Is there an application that will resolve obfuscated hostnames ?

2 replies [Last post]
Joined: 01/04/2015

After several months of learning text scripting at Magic Banana's insistence, there's one last
gap in my project: While nMap is excellent for getting WhoIs-like data (CIDR blocks, autonomous
system numbers, and country codes) from IP addresses, there are still some multiply-addressed
hostnames that can only be discovered with online searches like Google. True, nMap can even do
the same sorts of searches for hostnames as for IP addresses, but it doesn't get 'em all.

Google does well because there are many helpful folks who keep track of the many email scams
and malevolences that are frequently used to attack the Internet infrastructure; and the emails
have headers which reveal the originating IP addresses of their senders as well as the hostnames
that go with those IP addresses.

I have been finishing off my spreadsheets by using Google to find the IP addresses that the
scripts cannot find. While entertaining - because of all the multiply-addressed hostnames that
the searches reveal - it's tedious and time-consuming.

Are there such applications that can be used ? My manual searches just put the target hostname
in quotes ... and then I scan the results for the IP address(es) that the reporters associate
with that hostname. Any suspicious combination of IP address and nonspecific hostname I can also
search in Hurricane Electric's "BGP" application, which will return all the hostnames (actually,
pointer (PTR) records) that are used to identify the IP addresses in the associated CIDR block.
I sometimes find that address space populated with many identical PTR's.

George Langford

Joined: 02/21/2014

Not sure if this helps:

"When a hostname is given as a target, it is resolved via the Domain Name System (DNS) to determine the IP address to scan. If the name resolves to more than one IP address, only the first one will be scanned. To make Nmap scan all the resolved addresses instead of only the first one, use the --resolve-all option."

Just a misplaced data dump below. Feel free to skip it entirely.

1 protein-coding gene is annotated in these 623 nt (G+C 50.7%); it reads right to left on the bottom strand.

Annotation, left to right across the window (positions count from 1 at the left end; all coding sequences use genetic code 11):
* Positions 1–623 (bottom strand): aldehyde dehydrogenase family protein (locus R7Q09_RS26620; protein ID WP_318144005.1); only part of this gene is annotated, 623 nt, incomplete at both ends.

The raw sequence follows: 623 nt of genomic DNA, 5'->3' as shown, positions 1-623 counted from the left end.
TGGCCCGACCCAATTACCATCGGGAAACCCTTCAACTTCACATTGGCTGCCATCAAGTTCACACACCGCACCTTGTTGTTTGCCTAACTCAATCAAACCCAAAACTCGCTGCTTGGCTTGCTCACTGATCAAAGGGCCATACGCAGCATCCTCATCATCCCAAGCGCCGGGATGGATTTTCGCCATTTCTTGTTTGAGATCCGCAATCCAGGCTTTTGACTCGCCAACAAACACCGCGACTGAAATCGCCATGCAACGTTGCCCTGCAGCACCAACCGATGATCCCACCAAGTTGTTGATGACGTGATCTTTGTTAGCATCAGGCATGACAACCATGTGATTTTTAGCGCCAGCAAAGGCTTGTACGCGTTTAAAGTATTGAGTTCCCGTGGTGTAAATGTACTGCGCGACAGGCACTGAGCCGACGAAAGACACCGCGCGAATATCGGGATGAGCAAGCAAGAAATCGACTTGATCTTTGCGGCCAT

Joined: 01/04/2015

martinh suggests: "... the --resolve-all option"

Alas, my trisquel flidas is using version 7.01, and Nmap didn't start using "--resolve-all" until version 7.70.

Here's the script that I tried, based on

time nmap -Pn -sn --script=resolveall --script-args=newtargets, resolveall.hosts="","",
"","" > HostsAll02.txt

Output: Error: segmentation fault (core dumped)

Later, when I returned to my usual scan, but on some hostnames known to have duplicate IP addresses;
some of which have IPv6 alternatives (-6 option in nMap):

time nmap -Pn -sn -6 --script asn-query -iL Hosts03UAll.txt > HostsAll03U6.txt
time nmap -Pn -sn --script asn-query -iL Hosts03UAll.txt > HostsAll03U.txt

Both scans produce alternative IPv4 or IPv6 addresses, which I hadn't noticed in any prior
scans before today.

That's a step in the right direction, but the explicit method that I tried in the first of the three
scripts above appears to have some sort of bug.

These are all real hostnames, but one shouldn't try to visit them, as their owners either don't know
how to configure their servers, or do know and are hiding something.

I think I need to upgrade my version of nMap, but I'm unsure about the approved trisquel method of doing so.

Hosts03UAll.txt 780 bytes
HostsAll03U6.txt 1.12 KB
HostsAll03U.txt 8.35 KB